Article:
Halo 4 might have played it safe, but in getting the series moving again, it was also a success. It’s tougher to say the same about Halo 5: Guardians, which arrived in 2015 and sold about half as well as Halo 3 – which was released at roughly the same point in the Xbox 360's lifecycle. Here, having apparently not been paying such close attention, 343 repeats the most glaring mistake of Halo 2 – it introduces a new character and makes us play as him, even though playing Halo and being Master Chief are one and the same thing. In fact, Halo 5’s deviations go even further than Halo 2’s Arbiter missions, setting us at odds with Master Chief and calling his (our?) motivations into doubt. The result is a stuttering campaign constantly undercutting its own momentum.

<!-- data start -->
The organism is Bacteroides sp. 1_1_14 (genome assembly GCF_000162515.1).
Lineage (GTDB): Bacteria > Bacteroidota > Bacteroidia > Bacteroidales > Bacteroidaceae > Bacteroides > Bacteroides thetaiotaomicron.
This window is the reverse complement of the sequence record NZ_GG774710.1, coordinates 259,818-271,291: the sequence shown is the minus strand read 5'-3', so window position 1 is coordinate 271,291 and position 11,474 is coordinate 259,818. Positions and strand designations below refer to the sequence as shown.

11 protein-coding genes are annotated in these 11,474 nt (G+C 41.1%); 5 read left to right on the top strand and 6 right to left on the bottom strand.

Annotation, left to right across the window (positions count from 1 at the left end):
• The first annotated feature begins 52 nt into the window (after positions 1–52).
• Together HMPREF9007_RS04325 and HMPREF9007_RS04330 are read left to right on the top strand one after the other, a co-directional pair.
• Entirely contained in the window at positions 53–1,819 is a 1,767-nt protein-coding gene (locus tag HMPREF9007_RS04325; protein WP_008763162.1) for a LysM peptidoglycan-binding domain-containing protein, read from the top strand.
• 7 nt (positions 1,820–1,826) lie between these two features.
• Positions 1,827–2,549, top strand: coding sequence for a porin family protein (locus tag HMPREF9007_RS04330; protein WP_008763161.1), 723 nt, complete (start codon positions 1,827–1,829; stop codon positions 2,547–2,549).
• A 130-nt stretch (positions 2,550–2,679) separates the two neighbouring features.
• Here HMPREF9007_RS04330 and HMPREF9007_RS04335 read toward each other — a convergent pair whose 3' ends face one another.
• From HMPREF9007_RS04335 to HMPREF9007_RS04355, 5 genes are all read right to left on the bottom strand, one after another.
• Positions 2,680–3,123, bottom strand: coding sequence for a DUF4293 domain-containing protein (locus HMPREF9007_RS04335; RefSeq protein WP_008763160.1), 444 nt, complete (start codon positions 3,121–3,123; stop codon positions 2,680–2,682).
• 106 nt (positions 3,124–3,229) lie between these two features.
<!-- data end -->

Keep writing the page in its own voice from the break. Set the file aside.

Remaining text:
The problem, really, is that like all 343’s work, Halo 5 still feels like an act of interpretation rather than invention, caught between respecting the things that intrinsically define Halo, and building a future for the series. Faced by rival shooters filled with wall-running and double-jumping, Halo 5 tries to combine the series’ classic, elegant feel with a more modern maneuverability. And its multiplayer is literally split down the middle, caught between the past and a potential future, with an Arena mode that delivers the stripped down, loadout-free formula that old-school Halo players have long called for, offset by the more speculative Warzone mode, which mixes Call Of Duty-like microtransactions with an experimental, toe-in-the-Destiny-waters combination of PvE and PvP.